Regularising danger - Governments' decisions to formalise some squatter communities short-sighted
Head of the Mona GeoInformatics Institute, Parris Lyew Ayee, is warning that the frequent decision by Jamaican political administrations to formalise unplanned squatter communities across the island is nothing more than "regularising danger".
According to Lyew Ayee, the decision by administrations, over the years, to issue titles where no permission was granted to build dwellings is contributing to some of the flooding being experienced across the island.
"I am not here to condemn a law or a policy. The issue is one of enforcement and what is already in place," Lyew Ayee told The Sunday Gleaner as he argued that while law-abiding citizens must obey the rules, squatters are not forced to obey.
"You try to build an extension to your carport that impinges on the sidewalk and you will see how quick you get an enforcement notice to cease and desist. But when squatters do it, Operation Pride then gives them a title," added Lyew Ayee.
He argued that Jamaicans must be incentivised to do the right thing as construction such as those on gully banks, river beds, or natural waterways, which have no approvals, have been destroyed by angry waters.
According to Lyew Ayee, waterways have simply reclaimed their original courses, taking no prisoners.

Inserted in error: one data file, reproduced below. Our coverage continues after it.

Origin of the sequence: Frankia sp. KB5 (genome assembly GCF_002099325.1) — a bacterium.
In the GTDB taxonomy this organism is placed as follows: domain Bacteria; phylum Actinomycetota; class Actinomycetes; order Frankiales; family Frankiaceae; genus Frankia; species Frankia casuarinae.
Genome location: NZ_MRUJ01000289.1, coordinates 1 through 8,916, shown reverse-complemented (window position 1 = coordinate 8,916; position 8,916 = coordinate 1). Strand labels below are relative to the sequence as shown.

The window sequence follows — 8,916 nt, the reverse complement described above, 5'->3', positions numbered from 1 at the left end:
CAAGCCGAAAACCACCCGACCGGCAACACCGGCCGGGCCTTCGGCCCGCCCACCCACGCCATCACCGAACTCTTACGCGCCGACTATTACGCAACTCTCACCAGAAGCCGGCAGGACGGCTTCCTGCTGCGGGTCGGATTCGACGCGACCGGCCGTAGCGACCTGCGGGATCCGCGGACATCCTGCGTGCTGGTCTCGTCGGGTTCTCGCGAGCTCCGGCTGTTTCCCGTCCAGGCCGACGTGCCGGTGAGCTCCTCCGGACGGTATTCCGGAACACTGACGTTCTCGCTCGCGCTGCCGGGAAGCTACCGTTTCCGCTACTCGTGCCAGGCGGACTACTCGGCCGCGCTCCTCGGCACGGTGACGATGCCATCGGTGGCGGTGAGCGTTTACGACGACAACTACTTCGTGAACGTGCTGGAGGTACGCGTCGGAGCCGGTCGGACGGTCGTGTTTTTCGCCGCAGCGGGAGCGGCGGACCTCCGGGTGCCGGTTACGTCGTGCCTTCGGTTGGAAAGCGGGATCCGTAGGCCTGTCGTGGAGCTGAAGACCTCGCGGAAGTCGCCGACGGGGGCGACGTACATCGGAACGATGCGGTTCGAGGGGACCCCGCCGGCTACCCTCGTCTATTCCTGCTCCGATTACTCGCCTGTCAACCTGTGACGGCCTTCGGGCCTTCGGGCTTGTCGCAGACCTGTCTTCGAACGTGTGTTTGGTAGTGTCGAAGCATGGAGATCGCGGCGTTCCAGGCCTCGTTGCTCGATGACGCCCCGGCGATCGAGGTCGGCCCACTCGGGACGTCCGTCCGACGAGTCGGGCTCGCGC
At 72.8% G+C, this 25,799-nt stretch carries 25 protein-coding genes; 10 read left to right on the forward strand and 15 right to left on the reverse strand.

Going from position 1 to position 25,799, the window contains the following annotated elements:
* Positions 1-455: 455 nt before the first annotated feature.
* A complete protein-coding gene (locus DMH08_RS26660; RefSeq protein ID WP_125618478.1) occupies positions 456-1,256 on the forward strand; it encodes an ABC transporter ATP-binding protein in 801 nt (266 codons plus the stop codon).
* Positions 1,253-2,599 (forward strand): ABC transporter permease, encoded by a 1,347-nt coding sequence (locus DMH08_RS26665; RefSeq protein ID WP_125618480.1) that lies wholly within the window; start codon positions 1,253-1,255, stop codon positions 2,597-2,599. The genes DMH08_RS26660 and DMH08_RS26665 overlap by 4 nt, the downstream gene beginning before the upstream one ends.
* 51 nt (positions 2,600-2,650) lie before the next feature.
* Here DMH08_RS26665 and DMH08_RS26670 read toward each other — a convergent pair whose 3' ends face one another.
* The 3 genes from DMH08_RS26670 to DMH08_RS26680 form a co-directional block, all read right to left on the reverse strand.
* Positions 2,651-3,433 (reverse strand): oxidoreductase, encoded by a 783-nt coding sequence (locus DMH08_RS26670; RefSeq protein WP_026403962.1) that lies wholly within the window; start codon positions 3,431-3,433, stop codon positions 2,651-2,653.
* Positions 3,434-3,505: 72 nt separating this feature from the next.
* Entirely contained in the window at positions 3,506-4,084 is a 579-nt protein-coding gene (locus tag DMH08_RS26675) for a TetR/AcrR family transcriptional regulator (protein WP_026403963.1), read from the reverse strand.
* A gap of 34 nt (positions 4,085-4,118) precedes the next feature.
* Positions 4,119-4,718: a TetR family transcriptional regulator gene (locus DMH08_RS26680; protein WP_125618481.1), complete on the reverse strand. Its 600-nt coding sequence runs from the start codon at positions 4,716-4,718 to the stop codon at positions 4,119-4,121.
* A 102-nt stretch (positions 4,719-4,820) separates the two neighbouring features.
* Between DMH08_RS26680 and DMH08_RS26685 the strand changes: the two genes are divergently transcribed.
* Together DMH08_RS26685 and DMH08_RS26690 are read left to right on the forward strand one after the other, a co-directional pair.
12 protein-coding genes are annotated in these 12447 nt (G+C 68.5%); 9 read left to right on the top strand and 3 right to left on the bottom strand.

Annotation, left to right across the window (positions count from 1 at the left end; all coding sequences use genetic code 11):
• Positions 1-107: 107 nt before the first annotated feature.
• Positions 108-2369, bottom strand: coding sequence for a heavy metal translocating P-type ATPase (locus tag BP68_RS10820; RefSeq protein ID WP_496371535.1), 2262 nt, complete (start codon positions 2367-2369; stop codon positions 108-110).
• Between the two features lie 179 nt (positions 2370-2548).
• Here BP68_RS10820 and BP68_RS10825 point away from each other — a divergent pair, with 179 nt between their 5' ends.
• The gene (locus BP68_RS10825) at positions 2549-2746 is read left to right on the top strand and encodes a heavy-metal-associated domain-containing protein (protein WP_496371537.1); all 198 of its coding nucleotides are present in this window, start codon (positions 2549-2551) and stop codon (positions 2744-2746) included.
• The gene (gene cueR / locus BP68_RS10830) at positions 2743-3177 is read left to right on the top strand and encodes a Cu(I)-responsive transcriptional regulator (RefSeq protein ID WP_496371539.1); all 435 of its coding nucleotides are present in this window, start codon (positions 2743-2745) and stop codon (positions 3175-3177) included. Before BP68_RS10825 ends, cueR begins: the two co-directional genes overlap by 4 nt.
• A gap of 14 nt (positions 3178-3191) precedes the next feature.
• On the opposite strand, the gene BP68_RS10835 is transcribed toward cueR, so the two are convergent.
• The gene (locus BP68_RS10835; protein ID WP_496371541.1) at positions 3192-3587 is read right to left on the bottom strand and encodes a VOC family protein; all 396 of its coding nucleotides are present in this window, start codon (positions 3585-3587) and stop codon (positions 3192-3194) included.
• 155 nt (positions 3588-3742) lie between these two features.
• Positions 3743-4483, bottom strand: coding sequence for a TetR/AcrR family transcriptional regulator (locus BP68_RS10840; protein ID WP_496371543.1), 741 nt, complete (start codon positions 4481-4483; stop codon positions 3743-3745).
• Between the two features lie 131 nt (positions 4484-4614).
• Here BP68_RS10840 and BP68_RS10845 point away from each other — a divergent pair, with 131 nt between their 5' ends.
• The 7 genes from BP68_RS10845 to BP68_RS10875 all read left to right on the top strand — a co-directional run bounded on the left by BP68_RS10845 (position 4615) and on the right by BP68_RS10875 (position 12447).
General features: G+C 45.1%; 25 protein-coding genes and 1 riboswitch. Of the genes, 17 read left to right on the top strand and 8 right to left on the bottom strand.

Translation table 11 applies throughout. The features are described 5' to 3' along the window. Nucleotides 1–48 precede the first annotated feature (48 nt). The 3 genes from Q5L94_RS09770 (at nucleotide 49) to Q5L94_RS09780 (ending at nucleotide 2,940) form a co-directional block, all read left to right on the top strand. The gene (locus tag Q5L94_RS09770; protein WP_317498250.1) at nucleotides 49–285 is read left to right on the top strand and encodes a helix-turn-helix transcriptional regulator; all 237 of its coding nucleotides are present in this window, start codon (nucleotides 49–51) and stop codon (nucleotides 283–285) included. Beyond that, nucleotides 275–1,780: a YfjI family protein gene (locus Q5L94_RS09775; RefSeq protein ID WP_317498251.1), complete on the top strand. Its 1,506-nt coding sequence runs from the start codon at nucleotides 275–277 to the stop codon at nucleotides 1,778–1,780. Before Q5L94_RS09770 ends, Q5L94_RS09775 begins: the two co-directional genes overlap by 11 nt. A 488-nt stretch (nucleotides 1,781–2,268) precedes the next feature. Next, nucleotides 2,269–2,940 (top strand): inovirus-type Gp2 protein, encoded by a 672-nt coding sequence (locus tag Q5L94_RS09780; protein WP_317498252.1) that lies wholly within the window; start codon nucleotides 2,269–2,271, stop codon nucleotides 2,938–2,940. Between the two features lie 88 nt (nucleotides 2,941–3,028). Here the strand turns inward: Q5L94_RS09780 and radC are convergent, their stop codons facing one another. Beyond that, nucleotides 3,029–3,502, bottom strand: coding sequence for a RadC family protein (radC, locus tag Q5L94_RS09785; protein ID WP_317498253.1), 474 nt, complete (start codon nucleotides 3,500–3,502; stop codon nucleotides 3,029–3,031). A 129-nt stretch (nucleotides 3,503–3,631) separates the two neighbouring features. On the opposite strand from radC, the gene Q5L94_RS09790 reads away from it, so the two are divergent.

"If the building approval says you have to check off a checklist that says the four corners of your property must have certain specifics, if putting a gate here will cause traffic pile-up, then definitely not. That is for those who must obey the law," said Lyew, as he argued that state agencies must specify and enforce the types of constructions they will approve.
He said that in many instances, persons building in the way of danger have used the arguments that it has not happened for decades so it cannot happen.
Lyew Ayee further charged that disasters were the result of a slew of different processes, including the dumping of garbage indiscriminately and the building of "fool fool houses".
"Let us not rule out the monster that is called corruption. Let us not rule out the elements of those requiring exemption, which create precedents.
"Let us not forget the part where you can deny it, and people still build there anyway. When you enforce one and not the other, it encourages non-compliance," added Lyew Ayee.
The Mona GeoInformatics head is urging state agencies to use the data available on where to build as this is much better than someone's memory of where flooding took place years ago.
"People need to understand that governments should not need to tell them to do the right thing," said Lyew Ayee, as he noted that decades ago, Jamaicans who were building had only The Gleaner as their source of information as to where to build to avoid flooding.
"In 2017, there are no excuses. We need to raise the bar of expectation on ourselves," added Lyew Ayee.